Do this once a week to prevent Alzheimer’s disease
It might be February, but I’m already looking ahead to spring.
Some folks can’t wait for the flowers to bloom or spring training, while others just want warmer weather.
Me? I’m making dinner plans!
When fresh Alaska salmon hits the market, I’m ready – and not just because nothing tastes better than a filet fresh off the grill or out of the broiler.
Wild-caught salmon is also one of nature’s best sources of healthy omega-3 fatty acids, and new research reels in one more reason to make sure you put fish on the menu at least once a week: These brain-boosting fats could slash your risk of dementia!
If you’re one of the 75 million Americans who carry a copy of the APOE4 gene, you’re already facing a higher risk of dementia whether you know it or not. Some 7 million of us even carry TWO copies of the gene, further increasing that risk.
But what’s written in your genes isn’t written in stone. You can overcome it with good choices and clean living – such as a diet rich in the healthy omega-3 fatty acids found in salmon and other fish.
What makes this study so unique is that researchers didn’t just ask folks about their fish consumption and track their risk.
They actually tracked 286 seniors right up until the day they died – with many of them living into their 90s – then examined their brains for the telltale signs of Alzheimer’s damage such as beta amyloid plaques and tangles.
Folks who carried that APOE4 gene and ate fish at least once a week had lower levels of those plaques and tangles and fewer signs of other forms of brain damage linked to cognitive decline, dementia and Alzheimer’s disease.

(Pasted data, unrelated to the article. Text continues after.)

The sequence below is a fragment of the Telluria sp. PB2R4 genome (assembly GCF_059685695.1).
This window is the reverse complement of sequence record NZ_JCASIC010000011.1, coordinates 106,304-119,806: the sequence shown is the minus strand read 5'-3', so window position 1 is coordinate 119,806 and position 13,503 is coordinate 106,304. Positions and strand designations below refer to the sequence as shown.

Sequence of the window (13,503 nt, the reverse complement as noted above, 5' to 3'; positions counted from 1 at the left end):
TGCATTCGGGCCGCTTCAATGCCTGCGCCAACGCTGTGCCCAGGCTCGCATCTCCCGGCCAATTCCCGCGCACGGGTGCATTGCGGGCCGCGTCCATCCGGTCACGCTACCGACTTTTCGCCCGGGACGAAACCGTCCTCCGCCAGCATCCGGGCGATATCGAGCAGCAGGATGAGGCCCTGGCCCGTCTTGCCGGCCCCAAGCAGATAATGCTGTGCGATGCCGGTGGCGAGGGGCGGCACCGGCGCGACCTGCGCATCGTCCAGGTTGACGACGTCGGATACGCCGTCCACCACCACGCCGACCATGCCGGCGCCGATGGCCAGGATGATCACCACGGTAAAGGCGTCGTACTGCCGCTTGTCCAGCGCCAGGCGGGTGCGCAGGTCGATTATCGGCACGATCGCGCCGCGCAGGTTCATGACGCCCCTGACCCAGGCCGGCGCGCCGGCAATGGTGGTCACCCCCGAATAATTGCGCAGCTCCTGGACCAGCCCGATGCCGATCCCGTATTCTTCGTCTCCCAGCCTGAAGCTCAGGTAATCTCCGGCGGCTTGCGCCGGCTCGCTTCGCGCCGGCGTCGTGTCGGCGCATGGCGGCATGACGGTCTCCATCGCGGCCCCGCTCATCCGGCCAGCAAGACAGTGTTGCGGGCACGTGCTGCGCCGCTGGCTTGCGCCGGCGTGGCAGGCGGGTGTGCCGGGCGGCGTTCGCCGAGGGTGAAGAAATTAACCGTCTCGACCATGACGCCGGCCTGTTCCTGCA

They didn’t find a benefit in seniors without the APOE4 gene, but the researchers wouldn’t rule it out, either, saying the study may not have been big enough to go that far.
Since we already know that seniors who follow a Mediterranean diet rich in fatty fish tend to have a lower risk of dementia, it would make sense that putting fish on the menu can help just about everyone.
The study also finds that exposure to mercury from fish won’t boost your risk of dementia, but I wouldn’t take comfort in that. There’s just too much research linking memory loss and other brain damage to mercury and other heavy metals, so make your best effort to avoid them by choosing low-risk fish such as wild-caught salmon from Alaska.
For more on how to choose safer fish, read this free report from my House Calls archives.